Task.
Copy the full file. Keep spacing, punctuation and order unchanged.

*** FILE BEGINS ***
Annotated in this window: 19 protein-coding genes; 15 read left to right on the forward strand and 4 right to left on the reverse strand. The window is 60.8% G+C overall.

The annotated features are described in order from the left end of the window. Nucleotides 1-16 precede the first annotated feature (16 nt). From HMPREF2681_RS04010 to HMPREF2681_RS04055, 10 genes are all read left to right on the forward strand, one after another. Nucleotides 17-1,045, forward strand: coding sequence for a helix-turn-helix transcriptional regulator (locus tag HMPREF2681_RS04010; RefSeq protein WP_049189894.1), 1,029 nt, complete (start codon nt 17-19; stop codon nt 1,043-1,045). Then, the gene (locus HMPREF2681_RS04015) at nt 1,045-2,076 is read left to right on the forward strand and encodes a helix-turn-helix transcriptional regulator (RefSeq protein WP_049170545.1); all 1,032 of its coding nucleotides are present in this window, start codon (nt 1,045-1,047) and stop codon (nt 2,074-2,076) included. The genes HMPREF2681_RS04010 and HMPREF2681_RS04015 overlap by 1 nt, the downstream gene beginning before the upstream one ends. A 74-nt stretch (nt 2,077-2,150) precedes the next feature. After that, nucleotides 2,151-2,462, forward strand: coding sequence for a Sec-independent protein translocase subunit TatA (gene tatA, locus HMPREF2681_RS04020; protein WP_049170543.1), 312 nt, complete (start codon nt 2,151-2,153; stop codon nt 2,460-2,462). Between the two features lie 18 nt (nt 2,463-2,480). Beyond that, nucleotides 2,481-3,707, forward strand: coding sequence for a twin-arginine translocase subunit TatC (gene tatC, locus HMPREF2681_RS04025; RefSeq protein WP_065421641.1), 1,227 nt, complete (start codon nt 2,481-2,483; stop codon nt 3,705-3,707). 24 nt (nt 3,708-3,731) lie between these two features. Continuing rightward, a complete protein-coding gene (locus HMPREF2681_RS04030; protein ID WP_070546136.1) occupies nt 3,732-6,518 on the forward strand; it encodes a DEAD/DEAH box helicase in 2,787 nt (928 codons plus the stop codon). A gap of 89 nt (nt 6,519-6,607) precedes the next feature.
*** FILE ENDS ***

Annotated in this window: 19 protein-coding genes; 15 read left to right on the forward strand and 4 right to left on the reverse strand. The window is 60.8% G+C overall.

The annotated features are described in order from the left end of the window. Nucleotides 1-16 precede the first annotated feature (16 nt). From HMPREF2681_RS04010 to HMPREF2681_RS04055, 10 genes are all read left to right on the forward strand, one after another. Nucleotides 17-1,045, forward strand: coding sequence for a helix-turn-helix transcriptional regulator (locus tag HMPREF2681_RS04010; RefSeq protein WP_049189894.1), 1,029 nt, complete (start codon nt 17-19; stop codon nt 1,043-1,045). Then, the gene (locus HMPREF2681_RS04015) at nt 1,045-2,076 is read left to right on the forward strand and encodes a helix-turn-helix transcriptional regulator (RefSeq protein WP_049170545.1); all 1,032 of its coding nucleotides are present in this window, start codon (nt 1,045-1,047) and stop codon (nt 2,074-2,076) included. The genes HMPREF2681_RS04010 and HMPREF2681_RS04015 overlap by 1 nt, the downstream gene beginning before the upstream one ends. A 74-nt stretch (nt 2,077-2,150) precedes the next feature. After that, nucleotides 2,151-2,462, forward strand: coding sequence for a Sec-independent protein translocase subunit TatA (gene tatA, locus HMPREF2681_RS04020; protein WP_049170543.1), 312 nt, complete (start codon nt 2,151-2,153; stop codon nt 2,460-2,462). Between the two features lie 18 nt (nt 2,463-2,480). Beyond that, nucleotides 2,481-3,707, forward strand: coding sequence for a twin-arginine translocase subunit TatC (gene tatC, locus HMPREF2681_RS04025; RefSeq protein WP_065421641.1), 1,227 nt, complete (start codon nt 2,481-2,483; stop codon nt 3,705-3,707). 24 nt (nt 3,708-3,731) lie between these two features. Continuing rightward, a complete protein-coding gene (locus HMPREF2681_RS04030; protein ID WP_070546136.1) occupies nt 3,732-6,518 on the forward strand; it encodes a DEAD/DEAH box helicase in 2,787 nt (928 codons plus the stop codon). A gap of 89 nt (nt 6,519-6,607) precedes the next feature.